Tags: Sony | NKorea | hacking

WSJ: Cyber Experts Warn of More 'Malicious' Hack Attacks

Friday, 26 December 2014 09:29 AM

As the Sony Pictures movie "The Interview" played to packed theaters, the Obama administration and U.S. corporations are gearing up for more cyberattacks from "malicious actors" with an ax to grind.

Michael Daniel, the cybersecurity coordinator for the White House National Security Council, tells The Wall Street Journal that North Korea’s hacking of the film studio in retaliation for its comedy about the assassination of the country’s leader Kim Jong Un marked "a real crossing of a threshold" in computer safety.

"It really is a new thing we’re seeing here in the United States," Daniel said. "You could see more of this kind of activity as countries like North Korea and other malicious actors see it in their interest to try and use that cyber tool.

"Because it’s new, it’s kind of ill-defined right now. People are groping their way toward it."

And Jim Trainor, the deputy assistant director of the FBI’s Cyber Division, warned: "Just as Sony got attacked in this case, so could other folks in that industry and, as such, sharing information from that incident as quickly as possible in a form that they can adjust quickly into their network is important."

Shawn Henry, the president of the cybersecurity firm CrowdStrike Services, says that the vengeful attack on an American company was not unexpected.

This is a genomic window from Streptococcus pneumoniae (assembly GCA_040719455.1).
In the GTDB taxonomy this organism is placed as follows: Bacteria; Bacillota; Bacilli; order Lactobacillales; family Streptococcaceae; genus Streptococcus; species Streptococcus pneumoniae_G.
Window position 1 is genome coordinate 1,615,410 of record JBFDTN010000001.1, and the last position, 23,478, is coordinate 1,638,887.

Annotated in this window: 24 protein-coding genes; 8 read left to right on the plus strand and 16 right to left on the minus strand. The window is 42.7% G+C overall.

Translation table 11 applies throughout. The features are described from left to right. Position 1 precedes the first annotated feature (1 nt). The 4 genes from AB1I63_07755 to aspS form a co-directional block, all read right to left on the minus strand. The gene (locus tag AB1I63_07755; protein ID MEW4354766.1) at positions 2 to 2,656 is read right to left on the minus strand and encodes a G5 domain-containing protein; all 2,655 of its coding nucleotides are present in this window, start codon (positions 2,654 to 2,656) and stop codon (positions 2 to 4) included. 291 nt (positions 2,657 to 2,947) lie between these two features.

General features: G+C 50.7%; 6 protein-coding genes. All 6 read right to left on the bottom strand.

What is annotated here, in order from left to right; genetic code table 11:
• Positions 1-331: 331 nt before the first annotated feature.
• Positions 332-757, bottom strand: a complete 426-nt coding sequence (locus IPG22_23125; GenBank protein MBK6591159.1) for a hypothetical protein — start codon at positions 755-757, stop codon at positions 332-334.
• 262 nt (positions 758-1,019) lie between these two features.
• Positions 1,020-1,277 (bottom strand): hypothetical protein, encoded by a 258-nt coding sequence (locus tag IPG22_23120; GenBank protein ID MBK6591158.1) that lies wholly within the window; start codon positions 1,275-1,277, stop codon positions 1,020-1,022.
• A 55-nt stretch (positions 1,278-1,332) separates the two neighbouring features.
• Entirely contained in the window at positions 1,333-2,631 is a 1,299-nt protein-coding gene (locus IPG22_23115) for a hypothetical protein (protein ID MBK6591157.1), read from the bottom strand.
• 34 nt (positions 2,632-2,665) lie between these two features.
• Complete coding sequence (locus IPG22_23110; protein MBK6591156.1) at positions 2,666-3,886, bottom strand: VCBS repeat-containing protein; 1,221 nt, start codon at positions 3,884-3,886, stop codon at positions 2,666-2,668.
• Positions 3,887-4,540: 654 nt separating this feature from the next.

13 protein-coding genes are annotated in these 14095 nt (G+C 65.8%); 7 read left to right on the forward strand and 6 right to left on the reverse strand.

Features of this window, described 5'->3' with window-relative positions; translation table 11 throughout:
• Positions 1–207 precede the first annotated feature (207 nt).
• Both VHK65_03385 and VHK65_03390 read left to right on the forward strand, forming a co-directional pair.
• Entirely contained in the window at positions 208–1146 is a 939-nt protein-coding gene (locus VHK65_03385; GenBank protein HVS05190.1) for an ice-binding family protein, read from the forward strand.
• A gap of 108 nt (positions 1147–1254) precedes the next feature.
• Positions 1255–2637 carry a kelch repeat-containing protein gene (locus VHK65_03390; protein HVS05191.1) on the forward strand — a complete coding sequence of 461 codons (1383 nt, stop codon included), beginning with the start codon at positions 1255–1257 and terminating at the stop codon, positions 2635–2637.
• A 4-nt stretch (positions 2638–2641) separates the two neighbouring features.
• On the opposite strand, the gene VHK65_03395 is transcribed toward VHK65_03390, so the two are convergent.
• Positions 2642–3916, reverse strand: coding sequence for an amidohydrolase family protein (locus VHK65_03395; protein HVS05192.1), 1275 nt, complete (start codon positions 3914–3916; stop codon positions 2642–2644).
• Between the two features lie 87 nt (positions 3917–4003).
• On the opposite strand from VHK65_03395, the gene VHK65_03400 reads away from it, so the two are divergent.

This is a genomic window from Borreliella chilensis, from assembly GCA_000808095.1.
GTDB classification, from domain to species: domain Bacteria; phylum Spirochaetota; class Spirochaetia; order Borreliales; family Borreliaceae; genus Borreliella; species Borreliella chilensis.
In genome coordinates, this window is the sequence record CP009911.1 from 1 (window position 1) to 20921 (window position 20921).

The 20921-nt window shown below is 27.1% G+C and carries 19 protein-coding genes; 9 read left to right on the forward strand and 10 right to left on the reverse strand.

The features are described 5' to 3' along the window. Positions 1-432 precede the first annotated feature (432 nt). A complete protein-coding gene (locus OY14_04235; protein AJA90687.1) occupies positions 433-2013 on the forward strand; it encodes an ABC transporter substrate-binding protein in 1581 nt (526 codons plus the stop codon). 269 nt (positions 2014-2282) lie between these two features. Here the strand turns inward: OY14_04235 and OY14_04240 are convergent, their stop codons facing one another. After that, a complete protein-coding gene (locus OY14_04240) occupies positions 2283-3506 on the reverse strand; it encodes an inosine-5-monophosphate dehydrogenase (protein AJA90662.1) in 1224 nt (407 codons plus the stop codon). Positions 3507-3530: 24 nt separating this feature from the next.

"It’s not like someone came up with a new plan," said Henry, a former executive assistant director of the FBI. "It’s just that somebody decided to do it."

He said that, partially due to Americans’ concerns about privacy, civil liberties and Internet data collection by the National Security Agency, the government has been moving slowly to crack down on potential cyberterrorism.

“If there was a foreign army trying to get into the country or if there were foreign planes buzzing our airspace, we know what the U.S government’s response to that would be. But in this space, the government is not filtering out the malicious traffic.

"It’s going to take some attacks much greater than what we’re seeing at Sony to allow the public to change course and say, 'OK, we get it. We recognize how dangerous this is.'"

According to the newspaper, the administration is particularly concerned about the cyberthreat to the country’s infrastructure, including electric grids and control turbines.

Government officials, in fact, have staged several meetings with energy executives in 13 cities across the country advising companies not to link up industrial control systems to the Internet, the Journal reported.

Some Republican lawmakers are already beginning to press for new measures on cybersecurity to be introduced, the Journal noted.

Arizona Sen. John McCain has blasted President Barack Obama for not doing enough to protect the U.S. against the threat of hack attacks, and declared that passing "long-overdue, comprehensive" legislation on the issue should be a leading item on the government’s agenda.

However, last week Obama called on Congress to pass "strong cybersecurity laws that allow for information-sharing."

He added: "Because if we don’t put in place the kind of architecture that can prevent these attacks from taking place, this is not just going to be affecting movies, this is going to be affecting our entire economy."

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As the Sony Pictures movie “The Interview” played to packed theaters, the Obama administration and U.S. corporations are gearing up for more cyber attacks from “malicious actors” with an ax to grind.
Sony, NKorea, hacking
526
2014-29-26
Friday, 26 December 2014 09:29 AM
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